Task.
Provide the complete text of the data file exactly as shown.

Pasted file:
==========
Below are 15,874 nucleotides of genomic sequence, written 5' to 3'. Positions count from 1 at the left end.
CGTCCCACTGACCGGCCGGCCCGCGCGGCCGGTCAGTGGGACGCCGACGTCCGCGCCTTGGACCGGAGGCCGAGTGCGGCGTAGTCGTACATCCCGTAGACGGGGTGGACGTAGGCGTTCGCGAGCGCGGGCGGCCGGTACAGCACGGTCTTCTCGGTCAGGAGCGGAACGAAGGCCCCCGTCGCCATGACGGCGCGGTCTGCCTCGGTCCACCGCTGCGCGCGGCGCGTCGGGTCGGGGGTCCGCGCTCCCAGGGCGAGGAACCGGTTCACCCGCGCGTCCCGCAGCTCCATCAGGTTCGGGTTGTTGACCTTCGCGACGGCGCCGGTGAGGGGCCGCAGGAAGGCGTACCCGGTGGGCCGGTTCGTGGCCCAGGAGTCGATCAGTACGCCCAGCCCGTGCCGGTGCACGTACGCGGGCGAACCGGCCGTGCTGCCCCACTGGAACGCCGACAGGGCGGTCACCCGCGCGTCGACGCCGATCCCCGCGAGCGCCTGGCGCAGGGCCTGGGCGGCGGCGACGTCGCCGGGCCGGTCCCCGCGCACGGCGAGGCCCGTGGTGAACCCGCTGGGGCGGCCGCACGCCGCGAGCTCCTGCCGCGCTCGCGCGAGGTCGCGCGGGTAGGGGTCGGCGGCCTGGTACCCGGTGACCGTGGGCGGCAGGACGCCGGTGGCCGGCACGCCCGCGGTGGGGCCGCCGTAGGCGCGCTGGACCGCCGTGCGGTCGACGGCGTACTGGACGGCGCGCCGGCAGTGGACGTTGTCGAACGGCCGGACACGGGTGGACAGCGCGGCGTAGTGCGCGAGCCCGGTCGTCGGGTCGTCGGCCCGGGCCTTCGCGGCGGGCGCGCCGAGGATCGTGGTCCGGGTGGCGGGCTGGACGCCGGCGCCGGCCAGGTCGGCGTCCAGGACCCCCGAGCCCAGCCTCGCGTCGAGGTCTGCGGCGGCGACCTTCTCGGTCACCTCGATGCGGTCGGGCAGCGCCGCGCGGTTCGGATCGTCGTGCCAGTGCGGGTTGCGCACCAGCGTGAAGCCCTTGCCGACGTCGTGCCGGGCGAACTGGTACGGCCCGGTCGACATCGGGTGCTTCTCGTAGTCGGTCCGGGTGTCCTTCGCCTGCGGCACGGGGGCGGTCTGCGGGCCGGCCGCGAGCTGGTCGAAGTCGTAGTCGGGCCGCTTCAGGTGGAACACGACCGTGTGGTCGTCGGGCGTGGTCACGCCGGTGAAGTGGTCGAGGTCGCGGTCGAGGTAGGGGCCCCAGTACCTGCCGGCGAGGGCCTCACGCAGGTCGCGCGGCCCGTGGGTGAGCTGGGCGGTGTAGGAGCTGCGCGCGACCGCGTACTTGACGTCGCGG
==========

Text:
Below are 15,874 nucleotides of genomic sequence, written 5' to 3'. Positions count from 1 at the left end.
CGTCCCACTGACCGGCCGGCCCGCGCGGCCGGTCAGTGGGACGCCGACGTCCGCGCCTTGGACCGGAGGCCGAGTGCGGCGTAGTCGTACATCCCGTAGACGGGGTGGACGTAGGCGTTCGCGAGCGCGGGCGGCCGGTACAGCACGGTCTTCTCGGTCAGGAGCGGAACGAAGGCCCCCGTCGCCATGACGGCGCGGTCTGCCTCGGTCCACCGCTGCGCGCGGCGCGTCGGGTCGGGGGTCCGCGCTCCCAGGGCGAGGAACCGGTTCACCCGCGCGTCCCGCAGCTCCATCAGGTTCGGGTTGTTGACCTTCGCGACGGCGCCGGTGAGGGGCCGCAGGAAGGCGTACCCGGTGGGCCGGTTCGTGGCCCAGGAGTCGATCAGTACGCCCAGCCCGTGCCGGTGCACGTACGCGGGCGAACCGGCCGTGCTGCCCCACTGGAACGCCGACAGGGCGGTCACCCGCGCGTCGACGCCGATCCCCGCGAGCGCCTGGCGCAGGGCCTGGGCGGCGGCGACGTCGCCGGGCCGGTCCCCGCGCACGGCGAGGCCCGTGGTGAACCCGCTGGGGCGGCCGCACGCCGCGAGCTCCTGCCGCGCTCGCGCGAGGTCGCGCGGGTAGGGGTCGGCGGCCTGGTACCCGGTGACCGTGGGCGGCAGGACGCCGGTGGCCGGCACGCCCGCGGTGGGGCCGCCGTAGGCGCGCTGGACCGCCGTGCGGTCGACGGCGTACTGGACGGCGCGCCGGCAGTGGACGTTGTCGAACGGCCGGACACGGGTGGACAGCGCGGCGTAGTGCGCGAGCCCGGTCGTCGGGTCGTCGGCCCGGGCCTTCGCGGCGGGCGCGCCGAGGATCGTGGTCCGGGTGGCGGGCTGGACGCCGGCGCCGGCCAGGTCGGCGTCCAGGACCCCCGAGCCCAGCCTCGCGTCGAGGTCTGCGGCGGCGACCTTCTCGGTCACCTCGATGCGGTCGGGCAGCGCCGCGCGGTTCGGATCGTCGTGCCAGTGCGGGTTGCGCACCAGCGTGAAGCCCTTGCCGACGTCGTGCCGGGCGAACTGGTACGGCCCGGTCGACATCGGGTGCTTCTCGTAGTCGGTCCGGGTGTCCTTCGCCTGCGGCACGGGGGCGGTCTGCGGGCCGGCCGCGAGCTGGTCGAAGTCGTAGTCGGGCCGCTTCAGGTGGAACACGACCGTGTGGTCGTCGGGCGTGGTCACGCCGGTGAAGTGGTCGAGGTCGCGGTCGAGGTAGGGGCCCCAGTACCTGCCGGCGAGGGCCTCACGCAGGTCGCGCGGCCCGTGGGTGAGCTGGGCGGTGTAGGAGCTGCGCGCGACCGCGTACTTGACGTCGCGG